Over 600 million tons of construction and demolition (C&D) waste was generated in the United States in 2018. This figure represents about double that of generated municipal solid waste. While the majority of C&D debris is destined for landfills, many materials can be salvaged and used for other purposes. For example, wood and other lumber products can be repurposed as landscape mulch, shredded and turned into boiler fuel, or chipped into road base for new pavement. Metals, gypsum wallboard and flooring can also be recycled into new products.
Recycling and reuse of building materials not only reduces our reliance on natural resources but also saves money in the form of reduced disposal costs. In addition, repurposed building materials can have a unique look and feel that adds character to a space or project. In fact, using repurposed building materials can be even cheaper than purchasing new materials for the same project.
Repurposing building materials is one of the most effective ways to cut down on demolition waste. A successful repurposed building project requires thorough planning and the help of a knowledgeable team. For instance, a developer can prioritize waste reduction by implementing pre-demo cleanouts and soft stripping of existing structures to identify usable materials. This enables the demolition team to plan accordingly and reduce the volume of material that will need to be hauled away for disposal.
Other effective practices to minimize building-related waste include implementing a source separation strategy on jobsite, utilizing a sortline or pick line to rapidly separate waste and recyclable materials, and incorporating deconstruction into demolition projects to preserve usable components for reuse. Additionally, a company can take advantage of the growing demand for construction and demolition materials by selling their scrap or salvage rights to local recyclers.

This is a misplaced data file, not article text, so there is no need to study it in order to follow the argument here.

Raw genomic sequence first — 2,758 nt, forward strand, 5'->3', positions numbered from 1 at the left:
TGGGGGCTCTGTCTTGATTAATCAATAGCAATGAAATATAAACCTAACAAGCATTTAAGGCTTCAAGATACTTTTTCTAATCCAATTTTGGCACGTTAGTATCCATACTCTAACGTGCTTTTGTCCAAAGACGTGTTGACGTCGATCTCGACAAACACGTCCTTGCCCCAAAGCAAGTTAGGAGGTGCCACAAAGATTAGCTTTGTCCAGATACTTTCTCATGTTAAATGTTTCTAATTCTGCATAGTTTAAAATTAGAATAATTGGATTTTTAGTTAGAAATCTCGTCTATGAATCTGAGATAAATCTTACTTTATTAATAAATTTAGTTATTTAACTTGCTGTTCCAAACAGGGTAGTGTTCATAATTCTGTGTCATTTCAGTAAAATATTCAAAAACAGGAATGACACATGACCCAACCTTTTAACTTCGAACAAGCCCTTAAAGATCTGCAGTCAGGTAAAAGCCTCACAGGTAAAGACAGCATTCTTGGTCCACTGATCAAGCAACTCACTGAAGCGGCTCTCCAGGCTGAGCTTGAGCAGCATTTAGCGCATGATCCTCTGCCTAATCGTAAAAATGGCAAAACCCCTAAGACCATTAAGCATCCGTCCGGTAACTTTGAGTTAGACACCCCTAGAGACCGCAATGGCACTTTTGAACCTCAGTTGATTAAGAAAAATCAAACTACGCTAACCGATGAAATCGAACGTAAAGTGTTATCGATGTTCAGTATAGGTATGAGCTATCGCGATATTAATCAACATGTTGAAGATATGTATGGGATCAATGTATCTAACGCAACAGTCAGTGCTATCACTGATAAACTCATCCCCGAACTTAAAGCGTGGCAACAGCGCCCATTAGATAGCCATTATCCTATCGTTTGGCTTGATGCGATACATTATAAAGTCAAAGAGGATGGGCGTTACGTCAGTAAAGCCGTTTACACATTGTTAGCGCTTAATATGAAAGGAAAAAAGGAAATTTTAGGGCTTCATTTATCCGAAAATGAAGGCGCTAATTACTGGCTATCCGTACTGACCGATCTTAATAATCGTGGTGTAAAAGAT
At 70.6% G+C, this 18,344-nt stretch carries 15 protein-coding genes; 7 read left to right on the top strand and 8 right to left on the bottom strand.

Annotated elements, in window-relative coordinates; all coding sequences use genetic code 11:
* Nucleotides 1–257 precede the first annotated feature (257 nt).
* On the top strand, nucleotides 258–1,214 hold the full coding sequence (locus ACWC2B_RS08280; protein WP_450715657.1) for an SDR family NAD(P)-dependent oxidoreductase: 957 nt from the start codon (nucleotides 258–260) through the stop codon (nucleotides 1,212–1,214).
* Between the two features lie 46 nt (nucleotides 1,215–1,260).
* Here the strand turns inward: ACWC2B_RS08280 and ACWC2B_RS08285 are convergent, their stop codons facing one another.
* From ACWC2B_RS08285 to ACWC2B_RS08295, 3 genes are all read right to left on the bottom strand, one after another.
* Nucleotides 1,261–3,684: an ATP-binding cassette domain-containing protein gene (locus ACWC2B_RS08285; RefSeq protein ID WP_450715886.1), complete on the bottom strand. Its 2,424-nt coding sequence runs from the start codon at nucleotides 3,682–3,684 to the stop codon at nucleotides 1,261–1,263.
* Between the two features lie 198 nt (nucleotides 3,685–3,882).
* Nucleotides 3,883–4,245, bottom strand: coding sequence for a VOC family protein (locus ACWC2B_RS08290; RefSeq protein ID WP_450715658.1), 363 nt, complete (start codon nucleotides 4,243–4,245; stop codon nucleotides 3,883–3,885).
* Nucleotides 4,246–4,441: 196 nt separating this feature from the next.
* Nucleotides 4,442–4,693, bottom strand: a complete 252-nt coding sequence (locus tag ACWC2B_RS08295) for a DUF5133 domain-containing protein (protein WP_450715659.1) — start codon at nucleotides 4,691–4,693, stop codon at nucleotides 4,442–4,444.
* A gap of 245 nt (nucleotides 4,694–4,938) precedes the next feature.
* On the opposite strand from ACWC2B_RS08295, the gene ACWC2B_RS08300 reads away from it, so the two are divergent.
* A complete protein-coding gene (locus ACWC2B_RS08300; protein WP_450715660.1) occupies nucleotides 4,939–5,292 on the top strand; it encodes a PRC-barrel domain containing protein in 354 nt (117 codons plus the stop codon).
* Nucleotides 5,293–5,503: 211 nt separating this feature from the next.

To make the most of your demolition project’s potential, consult a waste management expert to learn more about sustainable and innovative practices. You can find experts in the industry through recycling organizations, government agencies and private companies. A good place to start is WM’s LampTracker program, which makes it easy for businesses to recycle bulbs, batteries, electronics, medical waste and mercury-containing items.
When materials are donated to reuse outlets, they may be eligible for a tax deduction. This can help keep demolition waste out of landfills and support the local economy. It’s important to consider this option when planning a project. Some projects are better suited for this approach than others, such as projects with large quantities of gypsum wallboard or ceiling tiles. In these cases, it may be helpful to have a specialized truck dedicated to collecting reusable materials and sitting it at the job site until they can be removed for donation. Identify potential reuse outlets in advance by reaching out to reuse stores.